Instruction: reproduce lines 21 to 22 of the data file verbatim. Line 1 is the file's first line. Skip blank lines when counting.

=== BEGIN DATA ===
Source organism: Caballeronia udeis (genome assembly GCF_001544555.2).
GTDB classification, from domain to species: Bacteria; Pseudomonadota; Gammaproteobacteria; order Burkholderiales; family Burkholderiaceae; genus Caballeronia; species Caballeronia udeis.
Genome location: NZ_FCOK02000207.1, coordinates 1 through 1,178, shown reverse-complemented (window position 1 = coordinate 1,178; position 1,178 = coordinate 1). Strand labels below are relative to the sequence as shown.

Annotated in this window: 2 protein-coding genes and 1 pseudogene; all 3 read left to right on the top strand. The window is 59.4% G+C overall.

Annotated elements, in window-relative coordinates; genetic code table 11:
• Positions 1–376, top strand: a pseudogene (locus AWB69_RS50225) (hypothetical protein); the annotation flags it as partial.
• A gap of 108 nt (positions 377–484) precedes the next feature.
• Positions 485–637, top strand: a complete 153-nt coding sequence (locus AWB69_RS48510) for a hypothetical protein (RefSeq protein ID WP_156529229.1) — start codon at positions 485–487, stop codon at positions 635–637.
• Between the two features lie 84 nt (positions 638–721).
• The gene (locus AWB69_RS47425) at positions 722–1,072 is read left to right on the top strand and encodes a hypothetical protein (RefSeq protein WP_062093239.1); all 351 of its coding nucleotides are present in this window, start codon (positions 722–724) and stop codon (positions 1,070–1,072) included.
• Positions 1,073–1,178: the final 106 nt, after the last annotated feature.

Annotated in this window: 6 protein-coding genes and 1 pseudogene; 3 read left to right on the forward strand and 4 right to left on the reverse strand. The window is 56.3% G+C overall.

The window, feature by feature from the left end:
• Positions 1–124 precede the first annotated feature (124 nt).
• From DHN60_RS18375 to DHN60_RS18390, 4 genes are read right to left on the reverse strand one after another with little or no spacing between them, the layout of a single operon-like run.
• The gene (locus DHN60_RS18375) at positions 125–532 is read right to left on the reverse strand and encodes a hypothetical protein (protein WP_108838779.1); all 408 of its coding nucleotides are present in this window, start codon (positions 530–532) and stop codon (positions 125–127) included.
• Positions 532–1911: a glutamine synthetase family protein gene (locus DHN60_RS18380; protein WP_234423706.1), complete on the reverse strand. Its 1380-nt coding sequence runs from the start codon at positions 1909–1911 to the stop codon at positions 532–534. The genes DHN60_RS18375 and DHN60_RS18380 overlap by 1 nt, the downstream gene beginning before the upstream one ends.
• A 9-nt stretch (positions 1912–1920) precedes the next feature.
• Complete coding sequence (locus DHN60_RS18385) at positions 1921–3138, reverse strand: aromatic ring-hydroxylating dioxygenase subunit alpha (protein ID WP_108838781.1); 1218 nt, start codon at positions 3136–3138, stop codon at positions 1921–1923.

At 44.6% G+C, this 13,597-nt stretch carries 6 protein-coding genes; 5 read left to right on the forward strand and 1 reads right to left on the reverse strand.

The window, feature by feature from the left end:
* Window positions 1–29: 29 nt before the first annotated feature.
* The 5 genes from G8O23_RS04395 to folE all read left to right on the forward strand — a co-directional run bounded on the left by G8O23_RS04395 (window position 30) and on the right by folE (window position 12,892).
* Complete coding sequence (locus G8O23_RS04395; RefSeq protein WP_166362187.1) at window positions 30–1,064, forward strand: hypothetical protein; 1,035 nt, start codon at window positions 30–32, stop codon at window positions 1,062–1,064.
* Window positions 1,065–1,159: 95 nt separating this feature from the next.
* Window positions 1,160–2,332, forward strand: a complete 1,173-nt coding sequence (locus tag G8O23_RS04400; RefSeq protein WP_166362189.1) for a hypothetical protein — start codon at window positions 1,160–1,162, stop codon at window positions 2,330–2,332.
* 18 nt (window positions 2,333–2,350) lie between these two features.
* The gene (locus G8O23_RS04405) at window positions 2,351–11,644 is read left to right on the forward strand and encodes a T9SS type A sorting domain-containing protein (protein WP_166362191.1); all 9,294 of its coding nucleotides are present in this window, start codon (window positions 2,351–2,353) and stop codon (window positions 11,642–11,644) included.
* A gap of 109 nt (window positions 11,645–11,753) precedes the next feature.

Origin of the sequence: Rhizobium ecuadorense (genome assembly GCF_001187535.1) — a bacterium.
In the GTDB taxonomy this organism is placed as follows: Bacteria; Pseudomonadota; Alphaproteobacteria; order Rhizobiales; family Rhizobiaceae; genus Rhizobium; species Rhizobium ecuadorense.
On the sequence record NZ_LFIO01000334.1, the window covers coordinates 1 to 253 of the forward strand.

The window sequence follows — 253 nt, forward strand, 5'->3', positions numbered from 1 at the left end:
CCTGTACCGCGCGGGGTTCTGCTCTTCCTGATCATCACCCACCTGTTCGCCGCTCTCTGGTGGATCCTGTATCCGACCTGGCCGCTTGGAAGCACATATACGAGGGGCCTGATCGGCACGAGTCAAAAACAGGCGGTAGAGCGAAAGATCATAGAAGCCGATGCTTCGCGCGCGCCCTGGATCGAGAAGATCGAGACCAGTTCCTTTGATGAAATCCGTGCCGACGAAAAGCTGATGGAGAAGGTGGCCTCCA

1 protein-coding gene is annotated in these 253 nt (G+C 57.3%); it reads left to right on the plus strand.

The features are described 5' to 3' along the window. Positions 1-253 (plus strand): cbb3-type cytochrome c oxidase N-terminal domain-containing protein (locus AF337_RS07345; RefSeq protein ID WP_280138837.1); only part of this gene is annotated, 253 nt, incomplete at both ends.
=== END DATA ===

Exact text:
The window, feature by feature from the left end:
* Window positions 1–29: 29 nt before the first annotated feature.